What Does the Bookworm Say?: Serialized Novels

March 14, 2015 Discussions, Thuy, What Does the Bookworm Say 3

whatdoesthebookwormsay-buttonsquare-post

Hi and welcome to What Does the Bookworm Say?, a feature where I discuss bookish topics with my friends at The Reader’s AntidoteBooks Unbound and The Windy Pages. Each week, we will discuss a new bookish topic. This week’s topic is: what do you think about the rise and popularity of serialized novels?

If you don’t know, a serialized story is a new-ish trend that’s popped up in the last couple of years. Publishers will release a novel or short story in a serialized format, breaking the story into several parts. The ones I have seen are usually released on a weekly basis. Overall I am not a big fan of this trend. As a binge reader, I like to have the whole book with me when I start a novel. That way, if it’s good, I can read straight through to the end. The compulsive reader in me doesn’t want to have to wait a week for the next part of a story to release. The other problem I have with serialized novels is that most of them aren’t written with a serialized format in mind. They are just chopped up into convenient, bite-size pieces that don’t always work well when not read as a whole. The only time this hasn’t felt this way was when I read The Kraken King by Meljean Brook. I read an interview where Brook said that she knew it was going to be serialized and wrote it as such, making sure that each part had the right pacing so that, even though they were part of a larger story, each part had its own story arc. When I read it, the format did feel more intentional and not just like random parts of a whole.

One of my other pet peeves with this trend is that serialized novels end up costing more. I realize that writers and publishers need to sell books in order to continue and I regularly buy books both from brick and mortar stores and internet sites. So I am not afraid to pay for a book. But I do get a little annoyed when I have to pay $15-$16 for a book that might normally cost $10-$12 if it was released at once as a full novel. The worst is when a short story is serialized because then you’re paying $5 for a short story with each part maybe being only about 5-10 pages long.  If you do end up buying each part of a novel, in the end you have a bunch of files instead of just one. So if you want to go back and re-read a section of the book, you’ll have to remember which section the part you want to read is in.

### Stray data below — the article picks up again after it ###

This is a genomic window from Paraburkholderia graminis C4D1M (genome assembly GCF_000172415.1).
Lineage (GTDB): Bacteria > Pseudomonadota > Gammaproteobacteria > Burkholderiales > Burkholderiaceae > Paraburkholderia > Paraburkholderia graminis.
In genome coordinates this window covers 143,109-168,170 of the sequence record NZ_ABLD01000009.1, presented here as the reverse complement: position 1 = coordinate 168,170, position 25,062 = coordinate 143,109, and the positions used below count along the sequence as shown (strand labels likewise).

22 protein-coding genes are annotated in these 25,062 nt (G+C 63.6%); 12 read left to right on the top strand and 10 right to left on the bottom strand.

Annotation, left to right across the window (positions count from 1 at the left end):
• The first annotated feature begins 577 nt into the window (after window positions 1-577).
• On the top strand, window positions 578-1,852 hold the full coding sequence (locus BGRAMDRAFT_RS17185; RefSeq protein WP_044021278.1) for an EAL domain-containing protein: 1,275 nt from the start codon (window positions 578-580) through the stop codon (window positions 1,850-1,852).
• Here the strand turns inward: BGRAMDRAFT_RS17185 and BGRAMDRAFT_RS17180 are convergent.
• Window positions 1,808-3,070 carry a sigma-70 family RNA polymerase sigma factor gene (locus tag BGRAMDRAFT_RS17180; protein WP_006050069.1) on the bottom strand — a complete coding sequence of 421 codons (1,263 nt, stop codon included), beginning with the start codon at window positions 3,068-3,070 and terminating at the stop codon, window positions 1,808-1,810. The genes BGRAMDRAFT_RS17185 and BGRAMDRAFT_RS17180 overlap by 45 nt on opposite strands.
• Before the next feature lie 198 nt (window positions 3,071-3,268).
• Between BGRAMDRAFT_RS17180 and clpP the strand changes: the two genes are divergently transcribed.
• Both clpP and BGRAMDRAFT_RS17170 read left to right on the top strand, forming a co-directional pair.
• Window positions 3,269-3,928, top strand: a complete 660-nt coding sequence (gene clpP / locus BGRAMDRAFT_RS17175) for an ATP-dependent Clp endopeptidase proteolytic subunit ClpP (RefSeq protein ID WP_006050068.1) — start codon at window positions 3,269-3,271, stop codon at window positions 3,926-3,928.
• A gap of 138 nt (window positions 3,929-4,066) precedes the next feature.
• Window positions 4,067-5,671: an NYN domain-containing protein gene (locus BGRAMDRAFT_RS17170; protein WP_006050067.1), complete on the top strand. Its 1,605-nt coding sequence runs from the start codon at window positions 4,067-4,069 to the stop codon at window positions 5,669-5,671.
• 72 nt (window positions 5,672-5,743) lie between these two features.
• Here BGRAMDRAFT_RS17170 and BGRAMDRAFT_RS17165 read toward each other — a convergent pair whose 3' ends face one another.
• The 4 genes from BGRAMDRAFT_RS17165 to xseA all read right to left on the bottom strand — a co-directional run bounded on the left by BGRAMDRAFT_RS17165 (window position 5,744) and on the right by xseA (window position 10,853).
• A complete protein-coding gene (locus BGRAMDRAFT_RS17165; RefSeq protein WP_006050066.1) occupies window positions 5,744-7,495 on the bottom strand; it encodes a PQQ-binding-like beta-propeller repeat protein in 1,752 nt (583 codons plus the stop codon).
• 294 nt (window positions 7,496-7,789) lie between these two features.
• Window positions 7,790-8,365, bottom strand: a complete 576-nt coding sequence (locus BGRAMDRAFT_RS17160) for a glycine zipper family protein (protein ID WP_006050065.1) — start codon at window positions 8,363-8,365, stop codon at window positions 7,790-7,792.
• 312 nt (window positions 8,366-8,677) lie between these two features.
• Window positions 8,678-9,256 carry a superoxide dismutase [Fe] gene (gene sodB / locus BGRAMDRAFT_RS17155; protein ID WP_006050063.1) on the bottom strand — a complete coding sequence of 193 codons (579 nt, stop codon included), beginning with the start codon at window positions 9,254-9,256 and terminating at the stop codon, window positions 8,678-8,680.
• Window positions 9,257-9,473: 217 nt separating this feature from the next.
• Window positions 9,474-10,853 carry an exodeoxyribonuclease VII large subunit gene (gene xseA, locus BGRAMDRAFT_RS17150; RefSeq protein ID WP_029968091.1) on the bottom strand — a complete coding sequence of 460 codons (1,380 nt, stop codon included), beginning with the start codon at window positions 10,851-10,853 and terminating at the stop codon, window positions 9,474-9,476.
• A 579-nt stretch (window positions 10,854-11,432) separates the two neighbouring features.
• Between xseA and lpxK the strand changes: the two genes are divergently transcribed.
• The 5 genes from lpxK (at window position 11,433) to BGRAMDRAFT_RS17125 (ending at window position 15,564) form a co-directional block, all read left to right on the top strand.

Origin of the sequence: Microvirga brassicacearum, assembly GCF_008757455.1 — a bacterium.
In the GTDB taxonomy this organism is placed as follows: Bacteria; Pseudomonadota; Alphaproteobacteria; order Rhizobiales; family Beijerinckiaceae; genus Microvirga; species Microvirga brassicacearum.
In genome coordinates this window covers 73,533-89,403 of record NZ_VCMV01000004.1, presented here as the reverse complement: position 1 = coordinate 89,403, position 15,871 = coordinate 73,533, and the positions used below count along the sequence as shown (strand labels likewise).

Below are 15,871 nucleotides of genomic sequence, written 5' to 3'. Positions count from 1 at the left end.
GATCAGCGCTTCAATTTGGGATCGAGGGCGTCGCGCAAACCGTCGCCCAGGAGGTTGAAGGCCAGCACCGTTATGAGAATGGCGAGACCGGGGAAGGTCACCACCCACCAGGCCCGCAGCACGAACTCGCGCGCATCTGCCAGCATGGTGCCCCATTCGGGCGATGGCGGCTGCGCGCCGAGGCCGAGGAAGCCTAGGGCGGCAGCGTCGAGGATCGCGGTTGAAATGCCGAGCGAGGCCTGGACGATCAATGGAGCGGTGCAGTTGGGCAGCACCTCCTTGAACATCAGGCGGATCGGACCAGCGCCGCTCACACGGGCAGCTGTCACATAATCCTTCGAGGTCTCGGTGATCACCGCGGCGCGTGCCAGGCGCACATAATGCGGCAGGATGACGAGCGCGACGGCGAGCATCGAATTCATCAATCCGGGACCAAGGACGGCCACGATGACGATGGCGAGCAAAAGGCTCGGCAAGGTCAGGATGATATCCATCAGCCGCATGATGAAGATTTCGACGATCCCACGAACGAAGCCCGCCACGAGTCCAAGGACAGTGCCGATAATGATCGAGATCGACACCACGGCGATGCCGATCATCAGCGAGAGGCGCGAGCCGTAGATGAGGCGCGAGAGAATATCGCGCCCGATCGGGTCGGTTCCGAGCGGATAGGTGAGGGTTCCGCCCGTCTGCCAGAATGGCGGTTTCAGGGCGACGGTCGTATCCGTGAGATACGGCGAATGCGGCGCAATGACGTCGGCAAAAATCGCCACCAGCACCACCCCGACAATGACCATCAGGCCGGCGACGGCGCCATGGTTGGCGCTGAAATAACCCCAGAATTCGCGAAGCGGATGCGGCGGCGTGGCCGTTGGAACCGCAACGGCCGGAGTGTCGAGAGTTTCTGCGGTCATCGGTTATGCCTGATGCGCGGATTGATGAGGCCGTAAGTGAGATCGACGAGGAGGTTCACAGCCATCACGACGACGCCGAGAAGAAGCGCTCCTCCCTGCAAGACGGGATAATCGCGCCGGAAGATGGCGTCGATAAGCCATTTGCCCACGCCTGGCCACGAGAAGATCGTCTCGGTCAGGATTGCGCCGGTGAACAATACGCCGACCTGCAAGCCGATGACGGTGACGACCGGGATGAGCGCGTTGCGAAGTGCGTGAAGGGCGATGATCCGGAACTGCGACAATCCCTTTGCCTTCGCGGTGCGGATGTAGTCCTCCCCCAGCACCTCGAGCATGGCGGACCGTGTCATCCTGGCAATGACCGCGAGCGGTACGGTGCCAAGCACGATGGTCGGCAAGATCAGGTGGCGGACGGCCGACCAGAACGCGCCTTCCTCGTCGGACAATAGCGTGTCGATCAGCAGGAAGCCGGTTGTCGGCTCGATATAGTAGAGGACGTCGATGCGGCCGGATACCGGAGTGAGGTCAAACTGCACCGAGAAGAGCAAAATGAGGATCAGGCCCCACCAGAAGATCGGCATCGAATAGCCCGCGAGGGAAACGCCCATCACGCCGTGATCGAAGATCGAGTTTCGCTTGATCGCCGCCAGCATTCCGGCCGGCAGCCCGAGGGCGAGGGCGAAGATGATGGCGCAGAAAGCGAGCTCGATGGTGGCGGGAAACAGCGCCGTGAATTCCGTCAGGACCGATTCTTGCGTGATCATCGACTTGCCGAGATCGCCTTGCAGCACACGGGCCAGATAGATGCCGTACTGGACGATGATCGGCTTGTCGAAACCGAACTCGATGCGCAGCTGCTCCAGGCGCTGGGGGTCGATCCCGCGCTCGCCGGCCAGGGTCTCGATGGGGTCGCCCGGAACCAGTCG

As you can see, I am not the biggest fan of serialization. I just don’t see the benefits of it as a reader. But what you guys think? Am I missing something? Have you read any great serialized books that I need to check out?  Don’t forget to check out The Reader’s AntidoteBooks Unbound and The Windy Pages to see what their answers are to today’s question.

sign_thuy_black
  • My first experience with serialized novels was with Mina Esguerra’s Scambitious series, but I didn’t mind because each part (there are four) had its own story arc. I think I’d prefer to read the full novel than having them broken into little parts, but I thought some authors released several short stories to keep their name relevant to the reader, as I think it takes authors at least a year to work on one standard-length novel. :) Happy weekend!

    • I do think that serialized novels can be good but yes, each part needs to have it’s own arc in order to make it work. And I am totally fine with short stories. They are fun little tidbits for fans. I have read short stories split into serialized parts though, which is not fun because then each part is only like 10-20 pages. That’s not enough book for me! :)

  • I’m hit or miss with serialized novels. When a single book is broken into 3 parts, I actually tend to read the whole thing faster, and I’m not sure why. I THINK it’s because Kindle keeps telling me that I only have an hour left (or whatever), so I’m motivated to just push through it and read faster. If I already have all of the sections, I’ll basically just inhale the “book” in a way that I wouldn’t under more traditional settings. But I WON’T start the first section until I have all of them, because you’re right — they do tend to just break them up at random since they weren’t originally intended that way.